How Learn Multiple Languages to Fluency
So if your goal is to reach fluency in multiple languages, here are some tips for you:
If you’re starting from zero, study two languages at a time
You’ll reach fluency in multiple languages faster if you start by learning two languages rather than proceeding one at a time. You can make a substantial amount of progress in a language with half an hour of study time per day, and most people find an hour total (half an hour for each language) a reasonable amount of time to dedicate to languages every day.
You won’t get mentally overwhelmed from two new languages at a time—but any more than that is more likely to lead to confusion, overload and burnout. Pace yourself. Reaching fluency in many languages takes time, and you’ll get better long-term mileage if you don’t take it too fast at the beginning.
Study new languages in your stronger language(s)
Once you’ve reached a certain level of comfort in one of your target languages, you can learn subsequent languages through it, solidifying both your knowledge of the stronger language and helping you get ahead in the new language. As an example, you might listen to a podcast for French speakers learning Chinese, or get a French-Chinese dictionary instead of an English-Chinese one.
If you happen to be living abroad, this is easier. When I lived in France, for example, I took both a Chinese class and an Arabic class. I learned some French in both classes. In my Chinese class, we read a story that involved magpies (pie in French, que 鹊 in Chinese). My French was pretty good, but my vocabulary did not include “magpie,” so I had to look up the word when I got home from class. I suspect if it hadn’t been for the Chinese class, I’d never have learned how to say “magpie” in French.
A quick note about laddering, or using one foreign language to learn another: It is usually only possible if both of your target languages are relatively common. Don’t expect to use Finnish to learn Bengali, for example—there just won’t be enough language material out there.
It’s easier to use the laddering technique if you’re living abroad—taking a class full of French speakers learning Chinese is not really possible unless you’re in a French-speaking country. Living abroad also makes practicing at least one language easier. If you’re surrounded by one of your target languages all the time, you’ll have a lot more mental energy available to focus on another two foreign languages you’re trying to improve.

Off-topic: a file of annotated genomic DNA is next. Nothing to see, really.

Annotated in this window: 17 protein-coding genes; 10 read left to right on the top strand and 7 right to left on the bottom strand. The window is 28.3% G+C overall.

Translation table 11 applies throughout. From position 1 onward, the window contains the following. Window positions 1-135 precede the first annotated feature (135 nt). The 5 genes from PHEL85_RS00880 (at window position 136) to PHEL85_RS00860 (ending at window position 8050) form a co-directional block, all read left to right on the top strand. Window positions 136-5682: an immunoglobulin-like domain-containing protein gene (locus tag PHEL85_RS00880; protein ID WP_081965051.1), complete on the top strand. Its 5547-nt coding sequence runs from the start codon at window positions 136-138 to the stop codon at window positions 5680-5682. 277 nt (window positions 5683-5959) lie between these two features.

Of course, the idea of living abroad can be daunting. How will you support yourself? Where will you live? How will you meet people? Here are a couple ideas for making a move abroad more manageable.
Connect with other people from your home country who have lived/are living in the place you’d like to move to.
Take a short-term trip before making a permanent move abroad. Even a week spent in the city you’d like to move to will give you an idea of how you actually like the place, what neighborhoods you might like to live in and what sorts of jobs would be open to you.
Figure out how you’ll make money. Maybe you’ll have saved up enough money to not work for several months or a year, in which case you don’t have to worry about this at all. Otherwise, figure out if you can teach your native language, work remotely or get a job in your field in the new country.
Cultivate equally strong relationships with each target language
Your goal should never be to “become a polyglot.” Instead, it should be to become bilingual in each individual language you intend to learn. If fluency is your goal, don’t start learning a new language just to bump up your numbers.
Instead, you should have a concrete reason for learning each language, such as:
Learning Spanish so that you can understand Flamenco lyrics
Learning Russian to communicate with your in-laws
Learning French because you’d like to study French cuisine in France
Having a connection to a language means a strong, emotional desire to be able to use the language. It also means that your reasons for learning the language should be constants in your life, rather than motivations that are likely to dry up after a year or two.
Create an immersion environment
An immersion environment is important for learning any language, but even more important if your goal is to learn two or more to fluency. You’ll need to maximize your time, and that means creating ways to expose yourself to your target language constantly. When learning multiple languages, it’s best to do immersion in one language at a time.
Immersion can be either physical (such as living abroad) or virtual/digital , such as watching movies, reading newspapers and listening to music exclusively in your target language. When creating a virtual immersion environment, virtual private networks (VPNs) allow you to access content like television and movies that are geoblocked—meaning that they’re restricted in certain countries.
Essentially, a VPN makes it appear as if you’re using the internet in another country rather than the United States (or wherever you currently are). By using a VPN, you can access online content as if you were in Germany, France, Japan or any other country of your choice. An easy way to set up a VPN and magically change your location is by installing HideMyAss! VPN on any of your devices—it works on your computer, smartphone and internet-enabled TVs and game systems.
FluentU is also a great way to get both language immersion and language instruction, since it turns real-world videos into personalized language lessons.